PA:  What is your philosophy on coaching junior players?

YG:  My philosophy about teaching AND coaching are similar. First off, you can NOT coach what has NOT been taught. So I will give a child 150% of my time and energy but the child must match it. Now that does NOT mean I will not teach the child if they do not give the same thing. It just means that the relationship will be a bit different.  I take the child OUT of the sight-line of the parent, and the child must look into my eyes and convince me how badly he/she wants to learn, otherwise he/she is only learning for Mommy and Daddy. Again the amount of energy I put out depends on this issue.  When I get tunnel vision (which every pro in the world does, despite their denial), I give a few suggestions as to where to go to another pro, for that one particular thing (forehand, backhand slice, etc.). Usually I personally take my students (the tournament competitors) to my coach, Mary Hill, to insure that I am in fact on track with this player. She will teach and coach them for a 2 hour block while I video and take notes. So she is helping me to help them. I am always open to hearing other perspectives that I may have overlooked.  The Pro should try to build an entire young man/woman, develop the whole person through tennis. Through tennis these kids learn life skills.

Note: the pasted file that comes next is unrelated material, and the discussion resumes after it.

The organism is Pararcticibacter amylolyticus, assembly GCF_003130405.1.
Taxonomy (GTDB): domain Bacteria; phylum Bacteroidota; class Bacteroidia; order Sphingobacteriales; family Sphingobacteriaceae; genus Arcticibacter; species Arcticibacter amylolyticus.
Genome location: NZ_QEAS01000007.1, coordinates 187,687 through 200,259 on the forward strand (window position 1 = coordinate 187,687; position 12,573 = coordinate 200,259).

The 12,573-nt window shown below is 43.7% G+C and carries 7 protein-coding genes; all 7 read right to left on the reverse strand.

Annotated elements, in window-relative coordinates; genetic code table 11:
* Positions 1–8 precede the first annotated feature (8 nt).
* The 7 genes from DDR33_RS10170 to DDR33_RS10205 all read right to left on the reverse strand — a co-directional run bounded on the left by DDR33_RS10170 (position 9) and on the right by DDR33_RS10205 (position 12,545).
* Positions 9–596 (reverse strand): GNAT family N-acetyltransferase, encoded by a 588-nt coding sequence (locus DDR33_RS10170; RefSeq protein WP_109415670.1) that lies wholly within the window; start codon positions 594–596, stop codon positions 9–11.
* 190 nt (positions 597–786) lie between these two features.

PA: What is one thing you would like today’s tennis parents to know?